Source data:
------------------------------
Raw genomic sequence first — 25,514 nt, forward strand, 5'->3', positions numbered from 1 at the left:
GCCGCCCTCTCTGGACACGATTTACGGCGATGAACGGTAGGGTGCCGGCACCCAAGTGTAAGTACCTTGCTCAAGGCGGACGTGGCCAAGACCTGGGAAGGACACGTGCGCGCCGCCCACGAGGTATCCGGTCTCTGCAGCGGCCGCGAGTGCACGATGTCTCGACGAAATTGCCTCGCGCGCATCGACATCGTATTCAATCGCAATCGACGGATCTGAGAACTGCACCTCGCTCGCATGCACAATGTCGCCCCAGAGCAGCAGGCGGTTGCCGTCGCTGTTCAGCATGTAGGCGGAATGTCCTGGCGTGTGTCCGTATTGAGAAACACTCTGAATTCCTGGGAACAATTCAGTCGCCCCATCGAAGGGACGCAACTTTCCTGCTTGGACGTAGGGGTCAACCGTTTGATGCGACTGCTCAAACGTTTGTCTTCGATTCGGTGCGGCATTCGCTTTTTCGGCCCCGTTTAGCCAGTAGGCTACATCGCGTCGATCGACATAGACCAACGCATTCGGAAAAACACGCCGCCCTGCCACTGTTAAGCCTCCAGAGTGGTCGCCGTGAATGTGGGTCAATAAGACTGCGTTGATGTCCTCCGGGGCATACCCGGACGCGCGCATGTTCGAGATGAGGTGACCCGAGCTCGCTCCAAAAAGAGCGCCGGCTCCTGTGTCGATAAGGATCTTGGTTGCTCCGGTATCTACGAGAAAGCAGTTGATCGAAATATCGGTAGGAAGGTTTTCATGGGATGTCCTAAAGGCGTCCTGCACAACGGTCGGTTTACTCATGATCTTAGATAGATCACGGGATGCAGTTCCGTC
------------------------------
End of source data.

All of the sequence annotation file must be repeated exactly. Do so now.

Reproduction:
Raw genomic sequence first — 25,514 nt, forward strand, 5'->3', positions numbered from 1 at the left:
GCCGCCCTCTCTGGACACGATTTACGGCGATGAACGGTAGGGTGCCGGCACCCAAGTGTAAGTACCTTGCTCAAGGCGGACGTGGCCAAGACCTGGGAAGGACACGTGCGCGCCGCCCACGAGGTATCCGGTCTCTGCAGCGGCCGCGAGTGCACGATGTCTCGACGAAATTGCCTCGCGCGCATCGACATCGTATTCAATCGCAATCGACGGATCTGAGAACTGCACCTCGCTCGCATGCACAATGTCGCCCCAGAGCAGCAGGCGGTTGCCGTCGCTGTTCAGCATGTAGGCGGAATGTCCTGGCGTGTGTCCGTATTGAGAAACACTCTGAATTCCTGGGAACAATTCAGTCGCCCCATCGAAGGGACGCAACTTTCCTGCTTGGACGTAGGGGTCAACCGTTTGATGCGACTGCTCAAACGTTTGTCTTCGATTCGGTGCGGCATTCGCTTTTTCGGCCCCGTTTAGCCAGTAGGCTACATCGCGTCGATCGACATAGACCAACGCATTCGGAAAAACACGCCGCCCTGCCACTGTTAAGCCTCCAGAGTGGTCGCCGTGAATGTGGGTCAATAAGACTGCGTTGATGTCCTCCGGGGCATACCCGGACGCGCGCATGTTCGAGATGAGGTGACCCGAGCTCGCTCCAAAAAGAGCGCCGGCTCCTGTGTCGATAAGGATCTTGGTTGCTCCGGTATCTACGAGAAAGCAGTTGATCGAAATATCGGTAGGAAGGTTTTCATGGGATGTCCTAAAGGCGTCCTGCACAACGGTCGGTTTACTCATGATCTTAGATAGATCACGGGATGCAGTTCCGTC